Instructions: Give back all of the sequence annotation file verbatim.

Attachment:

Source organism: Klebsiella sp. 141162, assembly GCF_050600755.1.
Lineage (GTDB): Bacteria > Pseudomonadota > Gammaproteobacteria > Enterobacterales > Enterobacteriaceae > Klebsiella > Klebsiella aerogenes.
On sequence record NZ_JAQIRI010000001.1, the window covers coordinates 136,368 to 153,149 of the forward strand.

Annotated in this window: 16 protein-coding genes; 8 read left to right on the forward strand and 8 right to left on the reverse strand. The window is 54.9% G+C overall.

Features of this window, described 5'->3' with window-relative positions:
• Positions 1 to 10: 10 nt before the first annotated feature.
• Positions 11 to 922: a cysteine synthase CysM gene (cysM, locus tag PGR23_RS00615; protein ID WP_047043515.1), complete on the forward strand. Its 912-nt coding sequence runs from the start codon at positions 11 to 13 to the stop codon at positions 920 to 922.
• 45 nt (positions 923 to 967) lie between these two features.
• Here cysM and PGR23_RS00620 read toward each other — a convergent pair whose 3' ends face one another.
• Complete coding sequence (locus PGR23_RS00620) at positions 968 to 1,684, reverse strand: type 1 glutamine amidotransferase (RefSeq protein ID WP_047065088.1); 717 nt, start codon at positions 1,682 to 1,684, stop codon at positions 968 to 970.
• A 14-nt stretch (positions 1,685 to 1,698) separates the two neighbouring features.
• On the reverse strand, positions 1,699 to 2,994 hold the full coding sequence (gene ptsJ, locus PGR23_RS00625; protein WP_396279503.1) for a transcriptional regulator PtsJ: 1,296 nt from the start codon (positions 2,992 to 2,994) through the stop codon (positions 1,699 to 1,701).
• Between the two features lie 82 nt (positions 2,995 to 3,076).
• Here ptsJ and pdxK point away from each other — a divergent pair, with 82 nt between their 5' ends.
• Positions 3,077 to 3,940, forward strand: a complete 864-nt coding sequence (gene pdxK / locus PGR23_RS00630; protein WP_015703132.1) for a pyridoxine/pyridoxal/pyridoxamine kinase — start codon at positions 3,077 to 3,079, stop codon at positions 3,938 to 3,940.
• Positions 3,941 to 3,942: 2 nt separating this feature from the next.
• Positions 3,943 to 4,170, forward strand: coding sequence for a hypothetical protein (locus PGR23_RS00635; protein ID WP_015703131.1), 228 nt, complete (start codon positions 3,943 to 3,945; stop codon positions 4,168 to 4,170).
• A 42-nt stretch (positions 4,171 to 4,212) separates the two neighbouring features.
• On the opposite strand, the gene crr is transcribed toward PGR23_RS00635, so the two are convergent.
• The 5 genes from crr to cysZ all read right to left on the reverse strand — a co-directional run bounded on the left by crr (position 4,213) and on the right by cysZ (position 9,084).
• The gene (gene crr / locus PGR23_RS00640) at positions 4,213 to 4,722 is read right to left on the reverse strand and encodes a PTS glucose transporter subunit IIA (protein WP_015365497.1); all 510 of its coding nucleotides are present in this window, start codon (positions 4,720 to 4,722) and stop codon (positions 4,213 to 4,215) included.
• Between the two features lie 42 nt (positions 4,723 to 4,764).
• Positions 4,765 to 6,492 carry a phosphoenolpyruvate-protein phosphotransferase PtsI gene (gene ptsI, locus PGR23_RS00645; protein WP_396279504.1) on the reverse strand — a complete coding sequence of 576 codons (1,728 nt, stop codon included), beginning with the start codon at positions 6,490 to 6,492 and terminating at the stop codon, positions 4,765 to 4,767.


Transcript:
Source organism: Klebsiella sp. 141162, assembly GCF_050600755.1.
Lineage (GTDB): Bacteria > Pseudomonadota > Gammaproteobacteria > Enterobacterales > Enterobacteriaceae > Klebsiella > Klebsiella aerogenes.
On sequence record NZ_JAQIRI010000001.1, the window covers coordinates 136,368 to 153,149 of the forward strand.

Annotated in this window: 16 protein-coding genes; 8 read left to right on the forward strand and 8 right to left on the reverse strand. The window is 54.9% G+C overall.

Features of this window, described 5'->3' with window-relative positions:
• Positions 1 to 10: 10 nt before the first annotated feature.
• Positions 11 to 922: a cysteine synthase CysM gene (cysM, locus tag PGR23_RS00615; protein ID WP_047043515.1), complete on the forward strand. Its 912-nt coding sequence runs from the start codon at positions 11 to 13 to the stop codon at positions 920 to 922.
• 45 nt (positions 923 to 967) lie between these two features.
• Here cysM and PGR23_RS00620 read toward each other — a convergent pair whose 3' ends face one another.
• Complete coding sequence (locus PGR23_RS00620) at positions 968 to 1,684, reverse strand: type 1 glutamine amidotransferase (RefSeq protein ID WP_047065088.1); 717 nt, start codon at positions 1,682 to 1,684, stop codon at positions 968 to 970.
• A 14-nt stretch (positions 1,685 to 1,698) separates the two neighbouring features.
• On the reverse strand, positions 1,699 to 2,994 hold the full coding sequence (gene ptsJ, locus PGR23_RS00625; protein WP_396279503.1) for a transcriptional regulator PtsJ: 1,296 nt from the start codon (positions 2,992 to 2,994) through the stop codon (positions 1,699 to 1,701).
• Between the two features lie 82 nt (positions 2,995 to 3,076).
• Here ptsJ and pdxK point away from each other — a divergent pair, with 82 nt between their 5' ends.
• Positions 3,077 to 3,940, forward strand: a complete 864-nt coding sequence (gene pdxK / locus PGR23_RS00630; protein WP_015703132.1) for a pyridoxine/pyridoxal/pyridoxamine kinase — start codon at positions 3,077 to 3,079, stop codon at positions 3,938 to 3,940.
• Positions 3,941 to 3,942: 2 nt separating this feature from the next.
• Positions 3,943 to 4,170, forward strand: coding sequence for a hypothetical protein (locus PGR23_RS00635; protein ID WP_015703131.1), 228 nt, complete (start codon positions 3,943 to 3,945; stop codon positions 4,168 to 4,170).
• A 42-nt stretch (positions 4,171 to 4,212) separates the two neighbouring features.
• On the opposite strand, the gene crr is transcribed toward PGR23_RS00635, so the two are convergent.
• The 5 genes from crr to cysZ all read right to left on the reverse strand — a co-directional run bounded on the left by crr (position 4,213) and on the right by cysZ (position 9,084).
• The gene (gene crr / locus PGR23_RS00640) at positions 4,213 to 4,722 is read right to left on the reverse strand and encodes a PTS glucose transporter subunit IIA (protein WP_015365497.1); all 510 of its coding nucleotides are present in this window, start codon (positions 4,720 to 4,722) and stop codon (positions 4,213 to 4,215) included.
• Between the two features lie 42 nt (positions 4,723 to 4,764).
• Positions 4,765 to 6,492 carry a phosphoenolpyruvate-protein phosphotransferase PtsI gene (gene ptsI, locus PGR23_RS00645; protein WP_396279504.1) on the reverse strand — a complete coding sequence of 576 codons (1,728 nt, stop codon included), beginning with the start codon at positions 6,490 to 6,492 and terminating at the stop codon, positions 4,765 to 4,767.